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Some of the books David Barchard mentions in this article, from our launch issue in 1992, have been reprinted. Others can be sourced second-hand.
So, you want to know more about Turkey but are unsure which books to turn to? Here is one list of key-reading, aimed at people who have just arrived in the country.
Recent years have seen an avalanche of guide books on Turkey, ranging from Tom Brosnahan’s Turkey: A Travel Survival Kit (Lonely Planet Publication), aimed at the rucksack and jeans market, to the Blue Guide (Also by Tom Brosnahan Turkey: Bright Sun, Strong Tea
Many of the guide books are heavily slanted towards the west and southern coasts of Turkey and towards architectural and historical topics.
Strolling through Istanbul by Hilary Sumner-Boyd and John Freely and Imperial Istanbul: Iznik-Bursa-Edirne by Jane Taylor (Tauris Parke) focus almost exclusively on monuments. Strolling through Istanbul has become the Blue Guide. It should be read alongside The Life of the Party by Maureen Freely, the daughter of one of the authors, (Penguin Books). Her portrait of expatriate decadence in Istanbul in the Sixties is wickedly unfair and over-drawn, but she still manages to give the feel of life in the city before the McDonalds’ era very well. [Also see Istanbul Gathering by Roddy O’Connor on the same period].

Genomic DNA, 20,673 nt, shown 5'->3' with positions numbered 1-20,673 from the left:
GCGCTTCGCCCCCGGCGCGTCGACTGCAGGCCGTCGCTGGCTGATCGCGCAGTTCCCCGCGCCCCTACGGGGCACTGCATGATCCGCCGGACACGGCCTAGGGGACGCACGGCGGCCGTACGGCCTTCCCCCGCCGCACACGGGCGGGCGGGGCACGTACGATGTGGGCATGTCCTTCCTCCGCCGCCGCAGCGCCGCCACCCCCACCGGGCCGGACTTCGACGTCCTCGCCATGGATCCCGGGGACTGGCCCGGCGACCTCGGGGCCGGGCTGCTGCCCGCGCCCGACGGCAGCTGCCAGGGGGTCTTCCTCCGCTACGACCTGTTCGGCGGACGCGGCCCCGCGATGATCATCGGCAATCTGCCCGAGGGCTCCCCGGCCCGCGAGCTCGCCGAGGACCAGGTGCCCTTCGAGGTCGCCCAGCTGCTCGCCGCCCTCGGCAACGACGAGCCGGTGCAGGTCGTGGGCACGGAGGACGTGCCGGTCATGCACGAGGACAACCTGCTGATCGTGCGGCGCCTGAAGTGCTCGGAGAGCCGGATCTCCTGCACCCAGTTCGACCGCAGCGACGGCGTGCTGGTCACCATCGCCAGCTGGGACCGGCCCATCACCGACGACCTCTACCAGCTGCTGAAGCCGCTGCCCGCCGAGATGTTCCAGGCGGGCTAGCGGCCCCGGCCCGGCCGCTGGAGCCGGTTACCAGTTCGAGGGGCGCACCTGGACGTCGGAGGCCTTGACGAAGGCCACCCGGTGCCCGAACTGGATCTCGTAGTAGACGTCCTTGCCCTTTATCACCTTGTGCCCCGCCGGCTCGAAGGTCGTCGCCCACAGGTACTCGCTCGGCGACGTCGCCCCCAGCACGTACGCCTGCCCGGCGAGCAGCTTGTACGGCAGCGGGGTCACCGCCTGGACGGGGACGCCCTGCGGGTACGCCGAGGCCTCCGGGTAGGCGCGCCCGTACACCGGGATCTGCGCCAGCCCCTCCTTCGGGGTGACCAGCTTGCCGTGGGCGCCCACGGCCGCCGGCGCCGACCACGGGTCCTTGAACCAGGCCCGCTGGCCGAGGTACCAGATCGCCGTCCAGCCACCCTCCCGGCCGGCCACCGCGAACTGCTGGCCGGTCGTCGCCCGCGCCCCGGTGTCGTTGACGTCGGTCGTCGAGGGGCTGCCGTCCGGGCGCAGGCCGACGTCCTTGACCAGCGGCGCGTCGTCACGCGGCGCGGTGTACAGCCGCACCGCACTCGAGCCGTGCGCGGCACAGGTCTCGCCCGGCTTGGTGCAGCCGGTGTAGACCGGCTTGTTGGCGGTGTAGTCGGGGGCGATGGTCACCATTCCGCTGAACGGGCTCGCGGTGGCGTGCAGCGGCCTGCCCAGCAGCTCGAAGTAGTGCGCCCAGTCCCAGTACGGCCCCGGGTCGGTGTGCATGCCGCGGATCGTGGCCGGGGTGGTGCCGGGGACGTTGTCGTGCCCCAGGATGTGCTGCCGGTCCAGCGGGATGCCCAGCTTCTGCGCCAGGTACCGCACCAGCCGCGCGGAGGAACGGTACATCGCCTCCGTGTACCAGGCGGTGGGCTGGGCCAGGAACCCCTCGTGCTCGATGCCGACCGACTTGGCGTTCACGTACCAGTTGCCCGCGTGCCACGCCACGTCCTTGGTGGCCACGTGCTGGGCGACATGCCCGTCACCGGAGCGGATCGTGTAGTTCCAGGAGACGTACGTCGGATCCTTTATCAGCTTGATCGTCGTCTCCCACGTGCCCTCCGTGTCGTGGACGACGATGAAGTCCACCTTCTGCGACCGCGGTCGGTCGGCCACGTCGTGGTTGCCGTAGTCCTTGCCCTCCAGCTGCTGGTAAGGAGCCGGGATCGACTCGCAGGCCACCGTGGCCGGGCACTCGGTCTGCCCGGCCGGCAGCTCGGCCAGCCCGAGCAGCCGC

I am precluded from commenting on the Insight Guide to Turkey since I had a hand in it, but the Istanbul Insight Guide, edited by Thomas Goltz, has its finger firmly on the pulse of the contemporary city. It will guide you through bars, discos, Armenian churches, Turkish baths, second-hand bookshops, theatre, butchers’ shops and ethnic remnants.
There are relatively few good regional guides. Landscapes of Turkey around Antalya by Brian and Eileen Anderson (Sunflower Countryside Guides) is an exception, intended mainly for ramblers. It has now just been joined by a second volume on Bodrum and Marmaris.